Le Creuset


Le Creuset Shop - Full Range

Welcome to the home of Le Creuset where you will find premium cookware, kitchenware, bakeware and wine accessories to suit your cooking, baking and dining needs. With expertise dating back to 1925, Le Creuset professional kitchenware not only meets the exacting standards of renowned chefs worldwide, but also the highest standards of anyone who loves to prepare delicious food at home.


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Le Creuset - Cast Iron Cookware

Le Creuset is recognised the world over for market-leading, premium quality ranges of enamelled cast iron cookware, multi-ply stainless steel, toughened non-stick, and stoneware, along with its outstanding range of wine accessories.

Established in 1925, Le Creuset has been making world-class cookware for almost 100 years, innovation remains at the forefront of Le Creuset’s success. Used by leading chefs and keen cooks around the globe, Le Creuset cookware offers outstanding performance time after time.

Le Creuset History

Le Creuset began producing its first porcelain enamelled cast iron pots in 1925 from its foundry in Fresnoy le Grand, France. It is from this base that Le Creuset continues to produce its world famous cast iron pots.

While Le Creuset has expanded the types of products it offers and has taken advantage of many technological advances since its beginnings in 1925, some things have not changed in the manufacture of Le Creuset’s cast iron.

Le Creuset has continued to use the hand-crafted techniques and the original process of forging and casting in the manufacturing of its cookware. This attention to its heritage is also characteristic of the design. The Cocotte, or French Oven, was one of the first cast iron items produced by Le Creuset and is still the most popular item sold in a range of bright retro colours, with Volcanic (orange) the company’s trademark.

Cast Iron Production - Manufacturing

Le Creuset’s original and most well known range of products is its cast iron range. Cast iron has been used as “the” material for cooking pots since Roman times. Even with today’s wide choice of cooking materials, cast iron, still forged and crafted by hand, reigns supreme with its versatility, good looks and ability to retain and spread heat evenly.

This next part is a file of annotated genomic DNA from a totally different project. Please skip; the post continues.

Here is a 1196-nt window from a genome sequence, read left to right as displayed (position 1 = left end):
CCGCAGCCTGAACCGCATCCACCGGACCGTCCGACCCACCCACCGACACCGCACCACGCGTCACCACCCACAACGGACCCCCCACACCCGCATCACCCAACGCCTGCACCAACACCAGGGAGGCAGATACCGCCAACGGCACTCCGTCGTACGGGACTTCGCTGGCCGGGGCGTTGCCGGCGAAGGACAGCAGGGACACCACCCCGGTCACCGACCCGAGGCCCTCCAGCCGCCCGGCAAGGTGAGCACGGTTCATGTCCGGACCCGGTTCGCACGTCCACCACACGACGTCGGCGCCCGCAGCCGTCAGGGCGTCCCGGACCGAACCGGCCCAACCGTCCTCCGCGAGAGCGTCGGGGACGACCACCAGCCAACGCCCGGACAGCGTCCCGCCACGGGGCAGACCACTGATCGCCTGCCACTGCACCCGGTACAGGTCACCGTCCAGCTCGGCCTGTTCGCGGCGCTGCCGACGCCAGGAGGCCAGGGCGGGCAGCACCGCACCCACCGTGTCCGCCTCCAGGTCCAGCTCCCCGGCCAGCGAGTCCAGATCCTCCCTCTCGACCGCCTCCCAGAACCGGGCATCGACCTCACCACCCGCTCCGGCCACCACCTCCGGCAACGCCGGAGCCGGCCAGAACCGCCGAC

Sand moulds and casting

In order to produce the desired shape for a Le Creuset piece, two sand moulds need to be made. One produces the interior shape of the item and the second, the exterior shape. The moulds are secured together leaving a small gap between them. The raw materials, including pig iron, are melted at an extremely high temperature in a large cauldron and then poured into the moulds. Once the shape is cast, and the iron cooled, it is removed from the mould ready for the finishing process to begin. After use each mould is broken (the sand is then recycled) meaning that no two pieces of Le Creuset are ever "exactly" the same.

  • Finishing

Once removed from its mould, each piece has then to pass through several finishing processes under the hands of skilled craftsmen for cleaning and smoothing, rough edges and burrs are removed in a hand process called "fettling". Then each piece is blasted by tiny metal pellets to prepare a uniform surface for enamelling.

Each piece of Le Creuset receives two coats of enamel. The first is a ground coat which, once fired at 840°C, is clear and uncoloured. This allows for better adhesion of the second coat, the coloured enamel, to the cast iron. This special colour coat is applied internally and externally. After the enamel is applied it is air dried before being vitrified to produce a highly durable, hygienic and shock resistant finish.